Shooting a Ferrari FF in the studio
I enjoyed shooting a Porsche GTS a few weeks ago. Shooting cars is a new challenge since I am not too experienced in that genre. While the Porsche shoot produced some presentable results I was not completely satisfied. What I had in mind was a cool shot with the car in the dark, only the silhouette lit by a strip of light and some minor details of the car showing. Those are cool shots. But there is a logistical barrier. To achieve that effect you need a softbox suspended above the car which is at least double the size of the car. Obviously that was not an option since for such setups you need quite a budget and a crew.
I pondered that issue a while. The solution is so simple that I facepalmed myself for not getting that idea earlier. I need a softbox which is larger than the car to light the complete silhouette. I have two 80×120 cm softboxes, so all I need is a small car.
The next day I went to a toy shop and scrutinized the model cars. At first I looked at the model cars which are meant for display (scale 1:18 or smaller mostly). They were quite nice but I chose a radio controlled Ferrari FF scale 1:14. Besides being the model with the most details the 1:14 scale also was the biggest model I could find. And in contrast to model cars which are meant for display only I now have a cool radio controlled Ferrari to drive around :-)
The shooting setup is both very easy and difficult at the same time. Place the model car before a black background and hang the light source directly above the car. I angled my studio flash with the 80×120 cm softbox looking downward to achieve the desired lighting effect. Choose the flash power to achieve the lighting intensity of your personal taste and voilà. That easy ? Well, not completely. If you want only the silhouette of the car being lit you have to adjust the position of the car, the angle of the softbox and your shooting position until you find the desired constellation. Only too often the softbox reflects off the car windows and you have white windows. Moving the car a little bit back and forth controls the reflections and after a while you are getting the results you are looking for. It requires a little patience and handiwork.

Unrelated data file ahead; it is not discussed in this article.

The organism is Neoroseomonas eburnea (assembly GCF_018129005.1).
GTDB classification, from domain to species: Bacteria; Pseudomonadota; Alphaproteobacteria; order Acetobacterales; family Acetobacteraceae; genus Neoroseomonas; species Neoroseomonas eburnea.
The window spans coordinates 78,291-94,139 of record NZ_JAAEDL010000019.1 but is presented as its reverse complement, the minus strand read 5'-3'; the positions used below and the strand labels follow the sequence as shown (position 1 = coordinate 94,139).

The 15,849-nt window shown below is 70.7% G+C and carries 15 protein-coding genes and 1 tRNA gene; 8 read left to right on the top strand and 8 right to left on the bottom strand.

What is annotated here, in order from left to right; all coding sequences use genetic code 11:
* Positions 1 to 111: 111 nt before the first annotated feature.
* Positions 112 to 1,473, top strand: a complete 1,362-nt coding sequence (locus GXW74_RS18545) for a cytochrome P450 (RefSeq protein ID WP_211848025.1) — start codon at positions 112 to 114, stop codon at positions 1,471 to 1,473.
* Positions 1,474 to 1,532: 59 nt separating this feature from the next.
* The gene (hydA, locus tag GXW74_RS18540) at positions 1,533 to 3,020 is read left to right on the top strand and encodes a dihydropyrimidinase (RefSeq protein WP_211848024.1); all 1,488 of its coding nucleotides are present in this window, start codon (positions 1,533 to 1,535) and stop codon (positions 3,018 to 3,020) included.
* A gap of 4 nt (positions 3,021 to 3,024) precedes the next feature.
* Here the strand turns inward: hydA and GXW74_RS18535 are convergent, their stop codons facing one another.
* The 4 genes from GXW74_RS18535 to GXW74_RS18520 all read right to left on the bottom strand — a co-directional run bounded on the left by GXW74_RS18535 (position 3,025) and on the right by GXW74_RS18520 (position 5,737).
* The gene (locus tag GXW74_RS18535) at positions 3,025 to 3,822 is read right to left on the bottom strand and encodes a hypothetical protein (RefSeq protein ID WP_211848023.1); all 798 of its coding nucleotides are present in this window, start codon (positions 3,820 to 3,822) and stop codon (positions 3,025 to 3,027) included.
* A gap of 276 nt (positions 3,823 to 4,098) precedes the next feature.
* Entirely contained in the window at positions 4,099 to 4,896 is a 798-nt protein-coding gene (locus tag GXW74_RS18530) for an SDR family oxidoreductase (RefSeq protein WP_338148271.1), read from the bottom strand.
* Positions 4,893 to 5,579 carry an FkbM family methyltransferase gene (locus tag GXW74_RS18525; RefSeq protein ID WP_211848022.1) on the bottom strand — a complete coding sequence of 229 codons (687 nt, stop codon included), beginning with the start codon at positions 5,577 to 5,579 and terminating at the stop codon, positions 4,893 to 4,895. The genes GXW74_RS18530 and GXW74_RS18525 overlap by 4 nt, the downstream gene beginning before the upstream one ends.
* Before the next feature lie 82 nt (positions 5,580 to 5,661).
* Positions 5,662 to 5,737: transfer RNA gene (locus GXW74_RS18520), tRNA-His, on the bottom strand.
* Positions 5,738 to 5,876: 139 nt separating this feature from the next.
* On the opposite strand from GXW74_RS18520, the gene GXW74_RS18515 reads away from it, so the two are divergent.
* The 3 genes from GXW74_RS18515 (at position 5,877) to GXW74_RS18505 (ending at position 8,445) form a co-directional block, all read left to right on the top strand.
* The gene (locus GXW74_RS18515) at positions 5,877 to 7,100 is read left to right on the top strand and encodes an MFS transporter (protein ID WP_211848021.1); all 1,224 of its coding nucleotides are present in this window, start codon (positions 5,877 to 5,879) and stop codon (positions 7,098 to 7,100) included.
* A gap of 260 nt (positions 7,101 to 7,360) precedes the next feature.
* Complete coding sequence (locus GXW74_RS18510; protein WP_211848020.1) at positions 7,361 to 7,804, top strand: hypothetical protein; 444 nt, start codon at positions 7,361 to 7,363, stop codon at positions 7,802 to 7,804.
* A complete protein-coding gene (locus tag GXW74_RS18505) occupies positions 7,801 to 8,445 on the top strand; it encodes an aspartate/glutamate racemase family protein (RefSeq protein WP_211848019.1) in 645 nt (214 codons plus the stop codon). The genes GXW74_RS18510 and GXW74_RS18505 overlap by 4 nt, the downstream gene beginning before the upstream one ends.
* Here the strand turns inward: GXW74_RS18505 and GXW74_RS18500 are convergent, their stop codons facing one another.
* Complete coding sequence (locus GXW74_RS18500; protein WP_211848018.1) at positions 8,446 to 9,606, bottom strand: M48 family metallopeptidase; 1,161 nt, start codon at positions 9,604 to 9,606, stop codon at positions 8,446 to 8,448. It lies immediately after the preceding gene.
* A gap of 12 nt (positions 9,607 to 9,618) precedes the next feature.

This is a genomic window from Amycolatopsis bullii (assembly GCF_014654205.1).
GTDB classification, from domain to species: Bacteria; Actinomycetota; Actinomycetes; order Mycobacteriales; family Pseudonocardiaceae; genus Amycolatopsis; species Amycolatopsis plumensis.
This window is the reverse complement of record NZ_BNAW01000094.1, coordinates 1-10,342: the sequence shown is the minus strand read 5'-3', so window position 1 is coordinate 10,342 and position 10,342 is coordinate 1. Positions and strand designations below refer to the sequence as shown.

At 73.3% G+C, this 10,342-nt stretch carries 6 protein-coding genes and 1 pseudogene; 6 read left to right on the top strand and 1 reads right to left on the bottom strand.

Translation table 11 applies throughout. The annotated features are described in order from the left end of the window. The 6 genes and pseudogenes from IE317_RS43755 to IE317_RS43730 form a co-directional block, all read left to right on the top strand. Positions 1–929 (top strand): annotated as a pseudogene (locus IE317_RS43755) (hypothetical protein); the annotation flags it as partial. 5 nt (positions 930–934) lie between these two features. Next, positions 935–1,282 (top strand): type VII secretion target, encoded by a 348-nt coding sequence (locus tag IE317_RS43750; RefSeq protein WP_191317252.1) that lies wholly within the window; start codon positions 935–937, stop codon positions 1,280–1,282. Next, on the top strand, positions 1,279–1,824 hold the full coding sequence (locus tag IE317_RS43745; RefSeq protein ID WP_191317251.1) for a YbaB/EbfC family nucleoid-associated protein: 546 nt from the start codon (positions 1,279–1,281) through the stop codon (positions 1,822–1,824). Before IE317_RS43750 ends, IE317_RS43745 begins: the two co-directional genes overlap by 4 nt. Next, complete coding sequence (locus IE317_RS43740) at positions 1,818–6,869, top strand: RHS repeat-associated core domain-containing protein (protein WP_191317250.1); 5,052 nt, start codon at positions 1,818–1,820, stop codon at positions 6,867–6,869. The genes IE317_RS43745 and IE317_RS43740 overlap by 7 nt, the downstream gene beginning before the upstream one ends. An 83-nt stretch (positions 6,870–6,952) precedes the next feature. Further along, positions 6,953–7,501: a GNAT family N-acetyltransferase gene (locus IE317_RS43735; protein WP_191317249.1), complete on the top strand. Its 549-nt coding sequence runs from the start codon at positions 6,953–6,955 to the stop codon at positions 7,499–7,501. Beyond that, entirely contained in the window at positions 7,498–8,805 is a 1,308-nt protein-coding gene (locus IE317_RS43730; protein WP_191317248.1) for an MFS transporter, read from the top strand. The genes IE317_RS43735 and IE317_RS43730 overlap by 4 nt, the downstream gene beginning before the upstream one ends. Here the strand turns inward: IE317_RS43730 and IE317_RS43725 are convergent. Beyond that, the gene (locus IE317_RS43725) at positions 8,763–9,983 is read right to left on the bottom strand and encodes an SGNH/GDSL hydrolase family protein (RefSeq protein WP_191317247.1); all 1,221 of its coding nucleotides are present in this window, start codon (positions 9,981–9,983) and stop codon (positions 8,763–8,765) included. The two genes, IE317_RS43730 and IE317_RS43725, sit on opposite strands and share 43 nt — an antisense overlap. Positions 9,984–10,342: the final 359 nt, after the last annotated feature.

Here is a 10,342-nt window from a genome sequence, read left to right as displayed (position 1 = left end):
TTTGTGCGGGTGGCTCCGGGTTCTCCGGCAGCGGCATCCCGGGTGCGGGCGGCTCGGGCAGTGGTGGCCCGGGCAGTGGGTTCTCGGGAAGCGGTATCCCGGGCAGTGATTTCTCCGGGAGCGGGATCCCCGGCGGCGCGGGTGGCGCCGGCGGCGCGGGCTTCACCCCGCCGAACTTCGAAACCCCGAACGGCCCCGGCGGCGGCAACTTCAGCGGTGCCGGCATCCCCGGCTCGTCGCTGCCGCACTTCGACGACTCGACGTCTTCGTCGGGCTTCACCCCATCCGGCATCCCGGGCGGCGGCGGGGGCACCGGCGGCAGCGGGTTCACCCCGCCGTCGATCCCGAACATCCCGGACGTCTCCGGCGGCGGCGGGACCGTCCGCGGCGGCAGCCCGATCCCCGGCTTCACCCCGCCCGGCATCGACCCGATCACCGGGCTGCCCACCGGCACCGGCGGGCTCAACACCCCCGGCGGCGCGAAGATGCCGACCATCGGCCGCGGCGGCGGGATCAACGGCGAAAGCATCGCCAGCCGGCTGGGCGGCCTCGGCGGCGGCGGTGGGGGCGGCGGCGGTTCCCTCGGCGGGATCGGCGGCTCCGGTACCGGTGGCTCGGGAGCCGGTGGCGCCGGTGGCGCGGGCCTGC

By the way, that was the first time I really really appreciated that the studio flashes have a strong modelling light. With the modelling light you can position the car to your liking, move around with the camera and see immediately what effect the changes have to the lighting situation.
After I had the silhouette shots I wanted to photograph the complete car. Now I needed the second studio flash, which illuminated the side of the car. In between I also experimented with a snooted Speedlight but found it difficult to cover the complete side of the car with light. The second large soft box also illuminates the background and one could see the texture of the black fabric, but taking care of that is what Photoshop if for, isn’t it ?
Enough talk, here are four tips to achieve a realistic look when shooting something small that is supposed to look big:
1.) Depth of field ! Our brain recognize images with a shallow depth of field as close-ups. The best example are tilt-shift-images, where the depth of field has been reduced artificially. A few posts ago (the one with the historic steam engine) I simulated such a shot, see here. It’s a normal sized train station, but your brain tells you it’s model.
Here we are looking for the opposite effect ! When you shoot a model car, choose a small aperture and shoot with a higher focal length from a little distance to achieve a high depth of field.
2.) Eliminate any references. Again brain stuff. Once our brain has a reference to hook on, the illusion is gone. If a speck of dust or a small hair lands on the model, your brain immediately springs into action. “See hair. Hair small. Therefore car small”. So either use the rocket blower during the shoot or remove the dust and hairs in post. The “reference” point also applies to shoots outdoors. Place the model car on a type of ground that supports the illusion. Something like fine-grained rubble or asphalt should work.
3.) Shoot at eye-level. Most car shots are made at eye-level because the photographer stands on the same ground as the car. Shooting the model car at the same height supports the illusion. But that is more a recommendation than a rule.
4.) Last but not least, preferrably use a big and detailled model car. The bigger the model car and the more detail it has, the easier it will be to achieve a realistic look. If you can, buy the model in a store and not online. In the store you can see the car with your own eyes. If you buy online the images you see on the vendor’s webpage might be misleading because there is a thing called Photoshop. I am not saying that buying online is bad (I buy 95% of my stuff online), but in this special case it might be better to take an unfiltered look at the product.